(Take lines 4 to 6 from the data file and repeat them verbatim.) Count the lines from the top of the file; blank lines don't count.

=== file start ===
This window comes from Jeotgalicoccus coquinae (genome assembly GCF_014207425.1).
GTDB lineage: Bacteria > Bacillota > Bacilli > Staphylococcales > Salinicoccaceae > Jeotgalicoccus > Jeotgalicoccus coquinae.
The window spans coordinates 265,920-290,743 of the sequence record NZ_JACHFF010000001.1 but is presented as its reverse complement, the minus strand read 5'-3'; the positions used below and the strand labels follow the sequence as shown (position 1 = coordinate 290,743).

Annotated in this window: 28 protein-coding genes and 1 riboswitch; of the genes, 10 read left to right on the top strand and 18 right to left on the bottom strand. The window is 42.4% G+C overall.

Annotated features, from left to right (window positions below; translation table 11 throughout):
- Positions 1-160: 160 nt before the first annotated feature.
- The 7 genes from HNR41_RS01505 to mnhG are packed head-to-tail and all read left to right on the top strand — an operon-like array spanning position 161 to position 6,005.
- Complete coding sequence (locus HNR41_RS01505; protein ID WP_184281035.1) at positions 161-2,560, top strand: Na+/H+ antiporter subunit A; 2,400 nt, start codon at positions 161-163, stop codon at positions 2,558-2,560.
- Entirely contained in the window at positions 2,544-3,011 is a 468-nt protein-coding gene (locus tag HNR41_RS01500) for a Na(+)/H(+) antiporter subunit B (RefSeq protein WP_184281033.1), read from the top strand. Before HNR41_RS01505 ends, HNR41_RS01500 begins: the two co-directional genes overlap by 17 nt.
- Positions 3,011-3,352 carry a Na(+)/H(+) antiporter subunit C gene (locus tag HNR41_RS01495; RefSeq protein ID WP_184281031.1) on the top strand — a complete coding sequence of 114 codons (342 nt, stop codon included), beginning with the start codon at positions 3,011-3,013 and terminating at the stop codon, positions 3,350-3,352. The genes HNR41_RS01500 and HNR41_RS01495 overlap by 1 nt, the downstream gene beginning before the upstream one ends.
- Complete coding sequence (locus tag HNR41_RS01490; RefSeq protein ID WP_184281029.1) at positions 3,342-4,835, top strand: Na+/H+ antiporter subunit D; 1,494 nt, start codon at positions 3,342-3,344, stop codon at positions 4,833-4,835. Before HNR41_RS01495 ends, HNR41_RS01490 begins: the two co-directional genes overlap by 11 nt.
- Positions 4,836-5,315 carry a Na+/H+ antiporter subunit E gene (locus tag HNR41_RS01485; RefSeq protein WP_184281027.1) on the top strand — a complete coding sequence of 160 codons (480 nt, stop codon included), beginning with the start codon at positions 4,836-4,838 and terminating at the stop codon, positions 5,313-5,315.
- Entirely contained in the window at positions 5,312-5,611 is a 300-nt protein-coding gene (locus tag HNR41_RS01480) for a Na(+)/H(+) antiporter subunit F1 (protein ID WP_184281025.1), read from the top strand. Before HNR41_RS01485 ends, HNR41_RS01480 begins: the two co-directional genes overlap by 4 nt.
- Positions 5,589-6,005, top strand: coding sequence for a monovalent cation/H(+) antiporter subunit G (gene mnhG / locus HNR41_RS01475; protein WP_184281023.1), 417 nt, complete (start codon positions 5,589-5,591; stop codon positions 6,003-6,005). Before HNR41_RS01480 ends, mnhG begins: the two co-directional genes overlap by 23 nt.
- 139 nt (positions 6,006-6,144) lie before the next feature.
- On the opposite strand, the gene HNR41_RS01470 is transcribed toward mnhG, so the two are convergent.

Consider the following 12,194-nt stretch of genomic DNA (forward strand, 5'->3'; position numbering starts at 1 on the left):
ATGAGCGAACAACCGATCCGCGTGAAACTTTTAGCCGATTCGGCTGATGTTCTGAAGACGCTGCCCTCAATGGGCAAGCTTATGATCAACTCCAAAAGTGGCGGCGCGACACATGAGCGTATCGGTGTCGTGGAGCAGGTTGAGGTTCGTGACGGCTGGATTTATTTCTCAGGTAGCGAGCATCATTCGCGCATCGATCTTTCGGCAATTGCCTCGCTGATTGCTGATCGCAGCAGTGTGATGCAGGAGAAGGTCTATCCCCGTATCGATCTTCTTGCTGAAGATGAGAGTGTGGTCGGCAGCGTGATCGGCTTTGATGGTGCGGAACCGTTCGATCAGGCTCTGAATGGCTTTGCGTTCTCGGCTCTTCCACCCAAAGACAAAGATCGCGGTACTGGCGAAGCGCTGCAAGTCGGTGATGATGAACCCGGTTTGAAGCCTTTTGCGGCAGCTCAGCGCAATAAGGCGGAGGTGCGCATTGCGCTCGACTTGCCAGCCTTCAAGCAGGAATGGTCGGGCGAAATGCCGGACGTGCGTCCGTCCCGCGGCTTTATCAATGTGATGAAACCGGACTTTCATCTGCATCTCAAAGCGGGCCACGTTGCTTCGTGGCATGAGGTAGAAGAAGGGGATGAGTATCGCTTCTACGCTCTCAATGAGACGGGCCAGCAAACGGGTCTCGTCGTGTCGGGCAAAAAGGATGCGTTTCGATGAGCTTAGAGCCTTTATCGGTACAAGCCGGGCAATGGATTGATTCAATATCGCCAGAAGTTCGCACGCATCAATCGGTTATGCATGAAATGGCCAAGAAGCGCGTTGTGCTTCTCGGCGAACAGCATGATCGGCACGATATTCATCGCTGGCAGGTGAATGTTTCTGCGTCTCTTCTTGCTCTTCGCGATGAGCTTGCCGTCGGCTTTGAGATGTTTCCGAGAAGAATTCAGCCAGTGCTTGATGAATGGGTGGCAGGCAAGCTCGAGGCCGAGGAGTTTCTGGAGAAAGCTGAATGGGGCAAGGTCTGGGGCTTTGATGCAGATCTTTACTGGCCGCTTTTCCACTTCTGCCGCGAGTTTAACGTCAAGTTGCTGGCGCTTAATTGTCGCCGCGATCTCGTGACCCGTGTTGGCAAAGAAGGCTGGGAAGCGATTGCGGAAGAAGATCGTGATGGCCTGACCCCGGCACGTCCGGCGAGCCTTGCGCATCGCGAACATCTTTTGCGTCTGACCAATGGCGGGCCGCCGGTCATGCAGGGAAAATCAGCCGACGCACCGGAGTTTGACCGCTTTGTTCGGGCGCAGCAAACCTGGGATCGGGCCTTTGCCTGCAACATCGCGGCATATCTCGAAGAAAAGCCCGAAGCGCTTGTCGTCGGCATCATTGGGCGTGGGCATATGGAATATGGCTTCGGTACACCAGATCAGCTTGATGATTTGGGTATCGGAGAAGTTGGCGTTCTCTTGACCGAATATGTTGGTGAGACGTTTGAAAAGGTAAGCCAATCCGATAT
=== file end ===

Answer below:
Annotated in this window: 28 protein-coding genes and 1 riboswitch; of the genes, 10 read left to right on the top strand and 18 right to left on the bottom strand. The window is 42.4% G+C overall.

Annotated features, from left to right (window positions below; translation table 11 throughout):
- Positions 1-160: 160 nt before the first annotated feature.